Tag Archives: spreadsheets

Devs! Could your next online database be a spreadsheet?

If the thought of your next online database being a spreadsheet sounds ridiculous, consider this. Yes, I know, there are times when the only thing that will do the job for you is a highly scalable, highly available relational database. Certainly, there are other times when a NoSQL database with millions of records is the only way to go. That aside, there is likely many times when you need to store one table with hundreds of records or less. In that case, consider using an online spreadsheet from someone like Google.

If you write code to store data in a spreadsheet, one of the key advantages is that you and others can then interact with that data via spreadsheet software. You don’t have to run special ETL programs to get that data there. You have all the power you need. Plus the code to interact with something like Google Sheets is much simpler than the code to interact with something like AWS’s DynamoDB. I know…I have done both.

For more on this, check this out:Google Sheets API using Python : Complete 2021 Guide. It could be just the thing you need.

How I track my goals and my year using spreadsheets: my 2021 review. (Maybe you can steal this approach)

I’ve used a number of ways to track my goals and my year, and I have found spreadsheets the best way to do it.

Below are snapshots of the two worksheets I used in my spreadsheet. The first image is the worksheet I use for the goals I have regarding my responsibility for people and other things. The second image is the worksheet I use for the goals I have regarding myself. Each row is a week in the year. If I did nothing to advance the goal that week, I colour the cell red. If I did something but fell short, I use yellow. If I had a good week, the cell is green, and if I had a great week the cell is purple.

What’s nice about using colour like this is that I can zoom out and see how I am progressing over the year.

In the first two columns above I track how much I do for my son and daughter. Pretty good there. The next column is what I do for my brother and sister: I started weak but picked up throughout the year. It was good, and better than last year, but it can be better still. Next column is for keeping in touch with friends. It’s tough in a pandemic but I could email and use social media. The last three columns are my home, my finances, and my involvement in politics.  I was much better with political engagement last year: this year the pandemic wore me down. Likewise I did ok managing my home and finances this year but it could be better. All in all too much red and yellow in those last 2 columns. (Part of the problem is I find them thankless tasks that provide little or no good feedback.)

After my responsibility to others,  my goals are managing myself. I found I did poorly on the hard parts of this but better on the soft parts. lol! The first two columns above are fitness (do more exercising) and reading (do more reading). I get a D to an F grade for much of the year there. The third column tracks how much I draw and do other art. Again, D or maybe a C-. I did well writing (column 4): I wrote every week in my main blog, and sometimes elsewhere.  After that comes column 5 and IT skills development: I got maybe a B- there. Often that takes a backseat to other things. In terms of cooking (column 6) that was easy in a pandemic! I did a lot of cooking and cooked hundreds of different recipes. (I track all the meals separately because I am a nut.)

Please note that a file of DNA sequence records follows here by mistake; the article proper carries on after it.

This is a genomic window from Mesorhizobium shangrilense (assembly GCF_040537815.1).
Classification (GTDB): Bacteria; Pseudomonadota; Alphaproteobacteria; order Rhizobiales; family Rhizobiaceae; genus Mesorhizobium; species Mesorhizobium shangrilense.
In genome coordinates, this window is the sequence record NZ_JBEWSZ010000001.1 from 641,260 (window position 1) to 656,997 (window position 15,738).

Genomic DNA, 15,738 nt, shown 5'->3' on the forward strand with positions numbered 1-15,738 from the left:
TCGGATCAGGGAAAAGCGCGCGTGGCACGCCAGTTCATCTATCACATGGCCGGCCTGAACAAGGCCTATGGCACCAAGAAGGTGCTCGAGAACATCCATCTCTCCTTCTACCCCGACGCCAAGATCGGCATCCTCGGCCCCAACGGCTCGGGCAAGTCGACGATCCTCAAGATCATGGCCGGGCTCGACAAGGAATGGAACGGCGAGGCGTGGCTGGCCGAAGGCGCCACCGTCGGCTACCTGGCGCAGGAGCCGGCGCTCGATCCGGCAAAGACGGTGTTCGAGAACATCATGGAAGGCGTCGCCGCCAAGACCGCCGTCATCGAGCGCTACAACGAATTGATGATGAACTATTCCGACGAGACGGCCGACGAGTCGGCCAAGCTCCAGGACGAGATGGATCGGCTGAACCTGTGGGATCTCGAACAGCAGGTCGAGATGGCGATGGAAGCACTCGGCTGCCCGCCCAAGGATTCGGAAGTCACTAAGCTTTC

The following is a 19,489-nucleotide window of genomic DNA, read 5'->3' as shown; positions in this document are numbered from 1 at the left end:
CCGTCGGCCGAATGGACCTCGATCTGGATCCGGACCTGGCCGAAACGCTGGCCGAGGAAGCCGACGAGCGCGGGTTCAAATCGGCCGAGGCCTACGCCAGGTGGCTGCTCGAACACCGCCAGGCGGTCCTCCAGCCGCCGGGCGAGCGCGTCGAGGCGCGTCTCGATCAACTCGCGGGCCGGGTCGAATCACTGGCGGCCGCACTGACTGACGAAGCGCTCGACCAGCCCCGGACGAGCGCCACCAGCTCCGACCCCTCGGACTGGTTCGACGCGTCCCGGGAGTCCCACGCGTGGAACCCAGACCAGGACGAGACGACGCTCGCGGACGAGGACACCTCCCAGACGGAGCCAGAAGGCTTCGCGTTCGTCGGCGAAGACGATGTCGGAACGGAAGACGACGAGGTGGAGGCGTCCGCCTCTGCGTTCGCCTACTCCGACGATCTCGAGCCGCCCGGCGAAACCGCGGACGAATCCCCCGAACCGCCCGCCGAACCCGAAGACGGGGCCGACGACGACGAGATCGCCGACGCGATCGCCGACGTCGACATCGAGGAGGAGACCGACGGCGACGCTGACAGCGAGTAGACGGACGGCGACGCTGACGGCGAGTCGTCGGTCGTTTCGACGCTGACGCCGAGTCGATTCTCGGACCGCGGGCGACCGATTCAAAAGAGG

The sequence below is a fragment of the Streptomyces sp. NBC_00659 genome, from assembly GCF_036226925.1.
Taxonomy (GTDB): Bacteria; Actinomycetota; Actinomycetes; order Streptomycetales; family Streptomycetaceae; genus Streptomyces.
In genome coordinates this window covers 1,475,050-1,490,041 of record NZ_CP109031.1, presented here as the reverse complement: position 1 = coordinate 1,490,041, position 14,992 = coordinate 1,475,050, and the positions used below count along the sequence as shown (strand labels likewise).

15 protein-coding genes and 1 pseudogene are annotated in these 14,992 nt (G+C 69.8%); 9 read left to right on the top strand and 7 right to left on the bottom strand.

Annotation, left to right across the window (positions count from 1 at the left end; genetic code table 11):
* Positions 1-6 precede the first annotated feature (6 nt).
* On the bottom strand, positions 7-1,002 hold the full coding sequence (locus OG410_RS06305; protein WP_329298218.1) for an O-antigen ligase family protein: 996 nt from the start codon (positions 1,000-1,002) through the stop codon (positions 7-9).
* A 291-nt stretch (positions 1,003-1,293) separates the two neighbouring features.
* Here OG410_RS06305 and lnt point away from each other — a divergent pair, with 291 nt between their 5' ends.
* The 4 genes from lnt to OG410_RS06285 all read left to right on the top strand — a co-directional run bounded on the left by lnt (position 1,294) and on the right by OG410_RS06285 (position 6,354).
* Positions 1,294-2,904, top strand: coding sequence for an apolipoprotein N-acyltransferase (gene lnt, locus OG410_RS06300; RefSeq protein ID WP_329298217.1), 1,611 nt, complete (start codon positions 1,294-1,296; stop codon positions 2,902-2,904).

For a long time I felt homebound and never did things for myself, so I tried to improve that and make them goals. So the last three columns are Treats, Restaurants I’ve tried, and new and good things I have done. Mostly I’ve done well there, compared to reading and fitness. Sigh. Ah well. (Those are easy to do, since the feedback you get once you do them is really good.)

The colour coding is subjective, of course, and in a pandemic the bar to green and purple is lower. But as a consultant, I quite like this way of tracking my goals.

Now I have a lot of goals, I admit. One thing nice about that is that I usually feel like I am accomplishing something. So if I am not getting in shape, at least I am keeping in touch with people and taking care of other things.

I also don’t track everything in a spreadsheet: I have some goals I track elsewhere, for example for some relationships and responsibilities. Likewise I sometimes have goals that are in a limited time window of weeks instead of months: they don’t go here.

It may seem like a lot to track, but I find I spent a few minutes each day then I can get it done. Plus I can course correct this way too and shift my priorities around.

If you struggle with goals and tracking them and moving forward, I recommend this approach. It’s fast and painless.

Here’s to achieving your goals, small and big, in 2022.

In praise of spreadsheets (and some new ways for you to use them)

Excel
Let’s face it: there is no better tool than Excel/spreadsheet software when it comes to managing information. New tools come out all the time, and yet people still depend on this workhorse software to get the job done.

At least it is for me. If that’s you too, then you might be interested in what they have over at Vertex42.com, including these three tools:

  1. Free Gantt Chart Template for Excel
  2. Project Timeline Template for Excel
  3. Savings Snowball Calculator

Of course Google Sheets are also great. Whatever you use, check out that site for some good tools and ideas.